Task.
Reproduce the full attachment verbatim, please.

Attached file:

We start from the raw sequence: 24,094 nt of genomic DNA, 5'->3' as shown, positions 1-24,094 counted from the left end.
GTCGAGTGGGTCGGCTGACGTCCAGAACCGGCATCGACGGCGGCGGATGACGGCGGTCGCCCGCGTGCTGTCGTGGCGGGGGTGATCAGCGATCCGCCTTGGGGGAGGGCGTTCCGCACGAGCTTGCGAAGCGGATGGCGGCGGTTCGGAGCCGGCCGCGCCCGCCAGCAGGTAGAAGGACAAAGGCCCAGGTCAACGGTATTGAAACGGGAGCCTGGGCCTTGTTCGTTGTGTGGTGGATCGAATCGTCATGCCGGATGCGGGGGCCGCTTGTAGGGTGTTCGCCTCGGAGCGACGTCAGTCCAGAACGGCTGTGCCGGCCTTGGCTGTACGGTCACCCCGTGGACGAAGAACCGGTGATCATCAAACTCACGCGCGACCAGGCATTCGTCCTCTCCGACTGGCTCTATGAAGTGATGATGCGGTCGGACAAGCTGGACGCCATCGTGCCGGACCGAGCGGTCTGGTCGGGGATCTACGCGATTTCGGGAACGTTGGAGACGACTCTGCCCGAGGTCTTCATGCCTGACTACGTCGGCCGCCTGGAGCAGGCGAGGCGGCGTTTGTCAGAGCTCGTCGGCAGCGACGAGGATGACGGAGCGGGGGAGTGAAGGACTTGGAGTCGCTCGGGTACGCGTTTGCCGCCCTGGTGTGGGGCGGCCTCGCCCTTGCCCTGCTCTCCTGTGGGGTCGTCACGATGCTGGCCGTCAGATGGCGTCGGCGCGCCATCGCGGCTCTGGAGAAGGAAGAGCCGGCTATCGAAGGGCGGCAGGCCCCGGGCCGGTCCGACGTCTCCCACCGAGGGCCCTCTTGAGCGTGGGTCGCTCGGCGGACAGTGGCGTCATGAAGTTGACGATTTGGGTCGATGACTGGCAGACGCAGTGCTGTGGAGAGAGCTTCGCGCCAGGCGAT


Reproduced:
We start from the raw sequence: 24,094 nt of genomic DNA, 5'->3' as shown, positions 1-24,094 counted from the left end.
GTCGAGTGGGTCGGCTGACGTCCAGAACCGGCATCGACGGCGGCGGATGACGGCGGTCGCCCGCGTGCTGTCGTGGCGGGGGTGATCAGCGATCCGCCTTGGGGGAGGGCGTTCCGCACGAGCTTGCGAAGCGGATGGCGGCGGTTCGGAGCCGGCCGCGCCCGCCAGCAGGTAGAAGGACAAAGGCCCAGGTCAACGGTATTGAAACGGGAGCCTGGGCCTTGTTCGTTGTGTGGTGGATCGAATCGTCATGCCGGATGCGGGGGCCGCTTGTAGGGTGTTCGCCTCGGAGCGACGTCAGTCCAGAACGGCTGTGCCGGCCTTGGCTGTACGGTCACCCCGTGGACGAAGAACCGGTGATCATCAAACTCACGCGCGACCAGGCATTCGTCCTCTCCGACTGGCTCTATGAAGTGATGATGCGGTCGGACAAGCTGGACGCCATCGTGCCGGACCGAGCGGTCTGGTCGGGGATCTACGCGATTTCGGGAACGTTGGAGACGACTCTGCCCGAGGTCTTCATGCCTGACTACGTCGGCCGCCTGGAGCAGGCGAGGCGGCGTTTGTCAGAGCTCGTCGGCAGCGACGAGGATGACGGAGCGGGGGAGTGAAGGACTTGGAGTCGCTCGGGTACGCGTTTGCCGCCCTGGTGTGGGGCGGCCTCGCCCTTGCCCTGCTCTCCTGTGGGGTCGTCACGATGCTGGCCGTCAGATGGCGTCGGCGCGCCATCGCGGCTCTGGAGAAGGAAGAGCCGGCTATCGAAGGGCGGCAGGCCCCGGGCCGGTCCGACGTCTCCCACCGAGGGCCCTCTTGAGCGTGGGTCGCTCGGCGGACAGTGGCGTCATGAAGTTGACGATTTGGGTCGATGACTGGCAGACGCAGTGCTGTGGAGAGAGCTTCGCGCCAGGCGAT